In Depth

Labour face election wipeout in Scotland, says new poll

Poll suggests Labour could lose all but four of their 41 seats – dashing hopes of general election majority

Columnist Don Brind

Ed Miliband arrived in Glasgow this afternoon to headlines pointing at a virtual wipeout for Labour north of the border next May.

The headlines were based on a new poll from Ipsos-MORI for STV giving the Scottish Nationalist Party an almost 30 per cent lead over Labour.

The SNP stand at 52 per cent - compared with under 20 per cent at the 2010 general election. They currently have six MPs at Westminster: that would soar to more than 50 if the result of the Ipsos-MORI poll were to be replicated in the May general election.

Labour support in Scotland is almost halved - down from 42 per cent in 2010 to 23 per cent in the poll. That could see them losing all but four of the 41 Scottish seats they currently hold – dashing Ed Miliband’s hopes of winning an overall majority at the general election.

The other big losers in May would be the Lib Dems if this poll is accurate: it shows them down from 18 per cent to six per cent, meaning they could lose all but one of the 11 seats they now hold. The Tories, down from 16 per cent to ten per cent, would lose their one Scottish MP.

The survey was carried out in part after Scottish Labour leader Johann Lamont’s sudden resignation last Friday, so that headline-grabbing story might have influenced the result.  

But the pedigree of Ipsos-MORI is beyond doubt, according to Mike Smithson, who runs the Political Betting website. They were the most accurate pollster in the Holyrood election in May 2011 and came equal-first in the rankings for predicting the outcome of September’s Scottish independence referendum.

In short, Miliband needs to take the poll seriously.

There is a massive irony that Labour, who spearheaded the successful No campaign in the independence referendum, are in turmoil in Scotland while the SNP, who were on the losing side in the referendum, are now riding high. 

One of the stars of the successful No campaign was Jim Murphy, who is the frontrunner to replace Johann Lamont as Labour leader in Scotland.

He launched his campaign with a warning to party members that they need to show more passion. He told Sky News: “The Labour party hasn’t been passionate enough in recent times. It has occasionally been divided. I want to end that period of Scottish Labour party self-harm when we turn in on ourselves.”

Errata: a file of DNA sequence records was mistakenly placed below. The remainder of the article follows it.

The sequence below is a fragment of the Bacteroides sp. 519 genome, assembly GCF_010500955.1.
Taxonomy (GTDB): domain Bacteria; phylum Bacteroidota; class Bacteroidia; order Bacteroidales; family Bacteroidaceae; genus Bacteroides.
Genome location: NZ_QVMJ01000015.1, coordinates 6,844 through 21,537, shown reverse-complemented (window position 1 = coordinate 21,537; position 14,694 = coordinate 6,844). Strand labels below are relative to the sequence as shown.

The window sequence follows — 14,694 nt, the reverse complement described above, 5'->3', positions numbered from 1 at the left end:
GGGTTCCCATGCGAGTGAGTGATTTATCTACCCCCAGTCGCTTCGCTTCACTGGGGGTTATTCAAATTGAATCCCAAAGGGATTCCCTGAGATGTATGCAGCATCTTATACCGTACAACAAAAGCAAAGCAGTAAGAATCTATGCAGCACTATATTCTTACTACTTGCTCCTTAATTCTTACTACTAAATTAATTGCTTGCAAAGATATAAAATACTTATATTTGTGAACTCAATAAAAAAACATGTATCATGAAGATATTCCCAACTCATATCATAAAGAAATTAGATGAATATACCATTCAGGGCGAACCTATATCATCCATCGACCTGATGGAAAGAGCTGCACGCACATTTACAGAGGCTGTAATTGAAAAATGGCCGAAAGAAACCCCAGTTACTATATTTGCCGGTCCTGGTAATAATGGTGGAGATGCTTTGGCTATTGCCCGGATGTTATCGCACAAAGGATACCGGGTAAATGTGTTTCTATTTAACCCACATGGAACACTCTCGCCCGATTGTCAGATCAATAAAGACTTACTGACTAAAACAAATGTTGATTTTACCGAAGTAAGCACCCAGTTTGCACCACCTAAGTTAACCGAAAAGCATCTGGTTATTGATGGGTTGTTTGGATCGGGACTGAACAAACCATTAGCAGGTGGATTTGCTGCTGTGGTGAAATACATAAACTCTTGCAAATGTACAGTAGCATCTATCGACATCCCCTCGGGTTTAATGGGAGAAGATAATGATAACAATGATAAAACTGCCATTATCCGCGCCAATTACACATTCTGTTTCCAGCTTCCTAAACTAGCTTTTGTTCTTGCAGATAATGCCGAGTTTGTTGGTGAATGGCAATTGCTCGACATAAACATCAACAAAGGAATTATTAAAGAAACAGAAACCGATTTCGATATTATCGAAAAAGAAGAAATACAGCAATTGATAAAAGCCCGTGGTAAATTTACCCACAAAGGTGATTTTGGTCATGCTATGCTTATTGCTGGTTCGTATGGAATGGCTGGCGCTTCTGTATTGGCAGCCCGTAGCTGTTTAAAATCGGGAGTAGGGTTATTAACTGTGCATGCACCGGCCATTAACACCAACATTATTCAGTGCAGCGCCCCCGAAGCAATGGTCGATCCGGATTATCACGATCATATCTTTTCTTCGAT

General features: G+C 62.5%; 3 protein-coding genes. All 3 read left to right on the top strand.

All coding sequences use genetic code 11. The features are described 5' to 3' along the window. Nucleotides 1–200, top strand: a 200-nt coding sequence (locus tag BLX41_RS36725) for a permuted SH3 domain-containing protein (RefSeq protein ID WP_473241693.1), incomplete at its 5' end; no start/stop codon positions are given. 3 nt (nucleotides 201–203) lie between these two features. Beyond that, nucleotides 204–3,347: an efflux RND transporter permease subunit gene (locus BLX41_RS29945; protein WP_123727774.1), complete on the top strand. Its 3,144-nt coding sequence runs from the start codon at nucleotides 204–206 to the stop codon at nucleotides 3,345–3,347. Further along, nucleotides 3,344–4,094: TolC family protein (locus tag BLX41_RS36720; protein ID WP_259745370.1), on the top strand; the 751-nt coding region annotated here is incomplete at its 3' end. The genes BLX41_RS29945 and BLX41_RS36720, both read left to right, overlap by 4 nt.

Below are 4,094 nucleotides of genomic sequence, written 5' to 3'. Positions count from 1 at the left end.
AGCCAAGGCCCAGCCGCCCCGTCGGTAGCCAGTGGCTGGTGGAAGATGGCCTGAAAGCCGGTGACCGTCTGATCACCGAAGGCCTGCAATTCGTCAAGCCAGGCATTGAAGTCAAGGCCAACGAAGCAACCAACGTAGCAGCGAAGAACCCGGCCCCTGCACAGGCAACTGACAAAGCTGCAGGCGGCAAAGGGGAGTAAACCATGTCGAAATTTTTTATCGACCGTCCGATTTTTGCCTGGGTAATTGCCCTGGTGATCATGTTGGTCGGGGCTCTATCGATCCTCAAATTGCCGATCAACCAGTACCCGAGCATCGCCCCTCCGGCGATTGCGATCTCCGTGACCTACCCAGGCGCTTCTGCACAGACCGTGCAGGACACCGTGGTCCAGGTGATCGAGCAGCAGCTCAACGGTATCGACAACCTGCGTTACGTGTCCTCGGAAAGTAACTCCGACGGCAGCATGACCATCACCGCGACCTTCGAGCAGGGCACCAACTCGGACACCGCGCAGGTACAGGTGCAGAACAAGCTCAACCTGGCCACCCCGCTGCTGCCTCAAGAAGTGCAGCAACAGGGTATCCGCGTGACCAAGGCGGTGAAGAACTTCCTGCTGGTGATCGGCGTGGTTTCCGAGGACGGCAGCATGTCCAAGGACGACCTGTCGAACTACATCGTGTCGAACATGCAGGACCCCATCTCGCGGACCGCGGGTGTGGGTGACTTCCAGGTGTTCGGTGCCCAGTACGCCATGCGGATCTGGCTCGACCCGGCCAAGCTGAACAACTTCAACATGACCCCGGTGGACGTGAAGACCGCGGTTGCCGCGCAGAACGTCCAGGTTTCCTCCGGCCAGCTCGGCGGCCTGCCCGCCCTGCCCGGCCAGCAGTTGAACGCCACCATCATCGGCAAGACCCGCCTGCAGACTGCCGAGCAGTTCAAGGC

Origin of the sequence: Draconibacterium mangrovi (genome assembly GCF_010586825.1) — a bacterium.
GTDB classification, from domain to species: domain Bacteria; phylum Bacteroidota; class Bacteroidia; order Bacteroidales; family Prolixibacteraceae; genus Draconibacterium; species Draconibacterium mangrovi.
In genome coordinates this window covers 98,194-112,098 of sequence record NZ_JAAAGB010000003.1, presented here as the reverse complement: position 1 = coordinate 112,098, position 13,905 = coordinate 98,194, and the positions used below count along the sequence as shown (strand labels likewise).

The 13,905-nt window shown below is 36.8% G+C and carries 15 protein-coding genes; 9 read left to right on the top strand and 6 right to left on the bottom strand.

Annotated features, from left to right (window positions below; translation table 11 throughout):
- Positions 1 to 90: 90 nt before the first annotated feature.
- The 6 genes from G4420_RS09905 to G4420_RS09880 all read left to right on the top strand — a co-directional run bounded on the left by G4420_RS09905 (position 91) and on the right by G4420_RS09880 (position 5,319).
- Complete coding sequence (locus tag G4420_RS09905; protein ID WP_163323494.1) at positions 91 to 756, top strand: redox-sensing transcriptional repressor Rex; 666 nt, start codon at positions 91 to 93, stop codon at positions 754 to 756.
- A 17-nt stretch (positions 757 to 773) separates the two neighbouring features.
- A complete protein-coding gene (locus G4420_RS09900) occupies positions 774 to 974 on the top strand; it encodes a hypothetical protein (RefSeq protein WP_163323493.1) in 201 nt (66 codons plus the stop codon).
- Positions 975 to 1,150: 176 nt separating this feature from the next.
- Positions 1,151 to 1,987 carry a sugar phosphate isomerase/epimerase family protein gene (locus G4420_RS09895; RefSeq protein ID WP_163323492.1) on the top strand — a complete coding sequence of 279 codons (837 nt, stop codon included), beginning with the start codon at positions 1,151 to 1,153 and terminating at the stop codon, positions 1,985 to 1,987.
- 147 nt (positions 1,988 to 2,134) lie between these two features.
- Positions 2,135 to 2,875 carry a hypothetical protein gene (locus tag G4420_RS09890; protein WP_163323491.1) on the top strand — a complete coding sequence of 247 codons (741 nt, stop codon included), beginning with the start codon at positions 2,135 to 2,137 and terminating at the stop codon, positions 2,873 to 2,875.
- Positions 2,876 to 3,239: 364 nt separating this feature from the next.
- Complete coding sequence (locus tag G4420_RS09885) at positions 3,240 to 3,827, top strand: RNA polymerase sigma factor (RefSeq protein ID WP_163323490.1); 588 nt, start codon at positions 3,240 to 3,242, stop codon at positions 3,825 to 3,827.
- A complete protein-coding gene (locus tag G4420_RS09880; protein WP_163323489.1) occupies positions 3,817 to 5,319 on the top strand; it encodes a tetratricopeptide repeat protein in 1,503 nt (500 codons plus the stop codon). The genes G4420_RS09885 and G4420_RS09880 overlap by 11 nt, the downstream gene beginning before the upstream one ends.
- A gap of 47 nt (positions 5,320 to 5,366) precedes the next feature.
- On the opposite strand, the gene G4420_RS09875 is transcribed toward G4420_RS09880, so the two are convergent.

He said Labour had lost too many elections north of the border and he was determined to end that losing streak.

Miliband’s trip north today was for a long-standing engagement, a fund-raising dinner. Whoever is elected Scottish Labour leader – the announcement will come on 13 December - Miliband will desperately need him or her to stage a recovery over the five short months then left before the election.

Labour currently enjoy an average two per cent lead over the Tories in UK-wide polling, enough to give Miliband a small overall majority. But the loss of 10 Scottish MPs, let alone nearly 40, would eliminate that advantage.

And then there’s the Ukip threat. Nigel Farage’s party will be hoping for headlines tomorrow – Friday – saying they have won the by-election for a new police and crime commissioner in South Yorkshire. Defeat there won’t be the end of the world for Miliband - compared with the serious news from Scotland - but given that S Yorks is Labour’s heartland (and includes Ed's own seat), it won’t help.

EDITOR'S NOTE posted at 2.45 pm, Friday 31 October: Since this article was posted, Labour has won the South Yorkshire PCC by-election, gaining a fraction over 50 per cent of the vote. Turnout was just under 15 per cent. A Labour spokesman said: "We took on Ukip and won. Let's see if Cameron can do the same in Rochester and Strood."

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